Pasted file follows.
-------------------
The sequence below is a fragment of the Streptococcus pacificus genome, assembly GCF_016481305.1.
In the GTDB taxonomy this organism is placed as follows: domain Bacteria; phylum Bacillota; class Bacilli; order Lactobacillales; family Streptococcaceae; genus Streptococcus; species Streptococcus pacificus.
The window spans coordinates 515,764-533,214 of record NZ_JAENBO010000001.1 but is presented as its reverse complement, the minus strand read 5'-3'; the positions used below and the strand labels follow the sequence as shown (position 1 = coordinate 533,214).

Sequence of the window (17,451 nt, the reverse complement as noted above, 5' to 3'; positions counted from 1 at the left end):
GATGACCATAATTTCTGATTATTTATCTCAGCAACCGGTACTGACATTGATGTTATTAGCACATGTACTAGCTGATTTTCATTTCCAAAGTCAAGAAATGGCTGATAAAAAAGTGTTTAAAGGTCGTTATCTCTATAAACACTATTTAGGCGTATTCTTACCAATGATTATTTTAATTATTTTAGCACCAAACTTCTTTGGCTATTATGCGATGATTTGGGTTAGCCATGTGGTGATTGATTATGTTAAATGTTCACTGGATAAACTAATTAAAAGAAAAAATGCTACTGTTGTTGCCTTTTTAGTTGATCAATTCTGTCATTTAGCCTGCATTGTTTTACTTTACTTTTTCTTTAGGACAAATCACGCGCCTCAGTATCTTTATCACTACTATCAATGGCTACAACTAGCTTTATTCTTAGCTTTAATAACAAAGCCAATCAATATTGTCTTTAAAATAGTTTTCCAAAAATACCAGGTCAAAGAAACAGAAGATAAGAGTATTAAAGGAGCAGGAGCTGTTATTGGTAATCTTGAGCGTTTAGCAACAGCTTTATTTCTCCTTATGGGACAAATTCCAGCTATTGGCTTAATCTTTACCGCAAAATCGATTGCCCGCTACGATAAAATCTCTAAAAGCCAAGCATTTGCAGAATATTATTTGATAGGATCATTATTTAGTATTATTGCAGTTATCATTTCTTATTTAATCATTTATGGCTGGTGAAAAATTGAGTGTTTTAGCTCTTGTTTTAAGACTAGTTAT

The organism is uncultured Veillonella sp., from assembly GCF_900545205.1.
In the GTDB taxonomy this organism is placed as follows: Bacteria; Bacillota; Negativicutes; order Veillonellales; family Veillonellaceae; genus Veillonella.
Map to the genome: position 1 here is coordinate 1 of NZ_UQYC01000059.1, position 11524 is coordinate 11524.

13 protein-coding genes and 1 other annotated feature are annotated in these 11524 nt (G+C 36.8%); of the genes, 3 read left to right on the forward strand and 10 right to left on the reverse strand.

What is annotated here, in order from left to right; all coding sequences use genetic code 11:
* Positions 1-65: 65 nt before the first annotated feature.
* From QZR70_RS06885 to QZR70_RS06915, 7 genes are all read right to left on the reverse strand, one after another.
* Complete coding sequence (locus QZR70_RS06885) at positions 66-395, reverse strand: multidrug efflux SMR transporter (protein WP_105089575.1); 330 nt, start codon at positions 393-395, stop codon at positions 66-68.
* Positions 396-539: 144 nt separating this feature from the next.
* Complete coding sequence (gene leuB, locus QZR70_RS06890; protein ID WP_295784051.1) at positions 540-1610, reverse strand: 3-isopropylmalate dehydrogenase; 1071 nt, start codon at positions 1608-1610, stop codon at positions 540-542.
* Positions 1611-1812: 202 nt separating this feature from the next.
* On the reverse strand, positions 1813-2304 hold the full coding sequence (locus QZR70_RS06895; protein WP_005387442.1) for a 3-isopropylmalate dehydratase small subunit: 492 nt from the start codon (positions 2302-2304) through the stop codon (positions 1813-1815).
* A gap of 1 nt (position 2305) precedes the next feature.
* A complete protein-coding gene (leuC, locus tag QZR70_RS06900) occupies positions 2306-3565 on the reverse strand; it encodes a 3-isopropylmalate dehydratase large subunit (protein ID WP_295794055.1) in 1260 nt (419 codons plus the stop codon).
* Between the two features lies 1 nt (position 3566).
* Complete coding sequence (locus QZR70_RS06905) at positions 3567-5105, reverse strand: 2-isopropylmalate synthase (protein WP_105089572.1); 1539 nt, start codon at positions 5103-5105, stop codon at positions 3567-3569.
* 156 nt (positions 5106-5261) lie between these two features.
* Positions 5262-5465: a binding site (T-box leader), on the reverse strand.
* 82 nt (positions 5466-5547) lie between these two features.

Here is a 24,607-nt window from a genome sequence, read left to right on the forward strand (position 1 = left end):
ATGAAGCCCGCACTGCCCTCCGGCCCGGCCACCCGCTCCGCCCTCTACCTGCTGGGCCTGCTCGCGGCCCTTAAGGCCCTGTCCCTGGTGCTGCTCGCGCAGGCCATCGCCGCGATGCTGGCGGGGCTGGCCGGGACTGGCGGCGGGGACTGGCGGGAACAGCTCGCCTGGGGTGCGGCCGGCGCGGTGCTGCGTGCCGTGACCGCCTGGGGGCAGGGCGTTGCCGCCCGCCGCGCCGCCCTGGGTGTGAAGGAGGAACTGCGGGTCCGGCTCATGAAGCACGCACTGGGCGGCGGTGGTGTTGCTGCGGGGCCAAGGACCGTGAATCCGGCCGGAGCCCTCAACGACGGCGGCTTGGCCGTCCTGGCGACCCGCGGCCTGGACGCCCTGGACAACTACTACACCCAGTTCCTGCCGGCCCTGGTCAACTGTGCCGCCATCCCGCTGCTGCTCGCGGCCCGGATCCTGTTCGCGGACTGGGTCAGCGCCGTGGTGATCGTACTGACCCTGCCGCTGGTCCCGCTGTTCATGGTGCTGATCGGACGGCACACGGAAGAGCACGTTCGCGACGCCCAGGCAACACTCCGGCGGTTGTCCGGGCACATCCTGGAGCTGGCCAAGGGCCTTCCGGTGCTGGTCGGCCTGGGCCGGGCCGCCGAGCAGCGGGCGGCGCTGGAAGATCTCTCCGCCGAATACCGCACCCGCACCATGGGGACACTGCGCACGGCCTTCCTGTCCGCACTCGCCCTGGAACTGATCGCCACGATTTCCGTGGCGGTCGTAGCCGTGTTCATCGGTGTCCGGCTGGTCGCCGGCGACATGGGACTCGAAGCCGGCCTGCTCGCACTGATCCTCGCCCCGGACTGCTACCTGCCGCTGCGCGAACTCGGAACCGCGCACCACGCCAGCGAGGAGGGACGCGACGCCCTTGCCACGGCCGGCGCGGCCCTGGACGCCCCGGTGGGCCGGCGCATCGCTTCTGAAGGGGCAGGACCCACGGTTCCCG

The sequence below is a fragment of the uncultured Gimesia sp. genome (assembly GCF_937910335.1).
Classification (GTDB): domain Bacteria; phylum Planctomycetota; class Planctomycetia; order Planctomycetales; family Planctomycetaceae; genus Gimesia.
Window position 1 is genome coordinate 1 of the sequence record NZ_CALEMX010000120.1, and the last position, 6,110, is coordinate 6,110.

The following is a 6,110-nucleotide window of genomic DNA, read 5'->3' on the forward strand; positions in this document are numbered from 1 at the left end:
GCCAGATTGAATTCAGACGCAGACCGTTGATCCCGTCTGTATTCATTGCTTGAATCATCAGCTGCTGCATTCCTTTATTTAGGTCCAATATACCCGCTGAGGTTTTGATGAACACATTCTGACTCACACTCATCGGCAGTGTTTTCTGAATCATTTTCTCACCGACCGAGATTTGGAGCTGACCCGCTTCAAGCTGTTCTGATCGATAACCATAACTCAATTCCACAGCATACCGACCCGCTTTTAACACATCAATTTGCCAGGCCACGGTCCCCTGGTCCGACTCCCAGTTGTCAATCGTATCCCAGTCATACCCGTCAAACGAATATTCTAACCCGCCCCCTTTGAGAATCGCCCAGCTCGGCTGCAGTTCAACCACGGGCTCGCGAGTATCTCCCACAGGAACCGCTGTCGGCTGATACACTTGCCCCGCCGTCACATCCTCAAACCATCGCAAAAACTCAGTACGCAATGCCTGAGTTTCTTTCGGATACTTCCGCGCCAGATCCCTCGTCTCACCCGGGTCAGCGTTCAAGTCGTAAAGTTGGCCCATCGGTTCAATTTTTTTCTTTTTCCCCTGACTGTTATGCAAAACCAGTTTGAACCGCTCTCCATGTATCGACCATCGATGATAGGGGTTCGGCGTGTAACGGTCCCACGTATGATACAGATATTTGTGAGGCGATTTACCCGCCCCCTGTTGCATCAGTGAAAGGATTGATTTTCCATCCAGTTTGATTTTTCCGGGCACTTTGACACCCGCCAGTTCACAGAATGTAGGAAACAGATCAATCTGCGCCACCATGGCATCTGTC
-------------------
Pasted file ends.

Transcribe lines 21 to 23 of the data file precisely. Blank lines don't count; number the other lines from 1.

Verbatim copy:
* Complete coding sequence (locus QZR70_RS06905) at positions 3567-5105, reverse strand: 2-isopropylmalate synthase (protein WP_105089572.1); 1539 nt, start codon at positions 5103-5105, stop codon at positions 3567-3569.
* 156 nt (positions 5106-5261) lie between these two features.
* Positions 5262-5465: a binding site (T-box leader), on the reverse strand.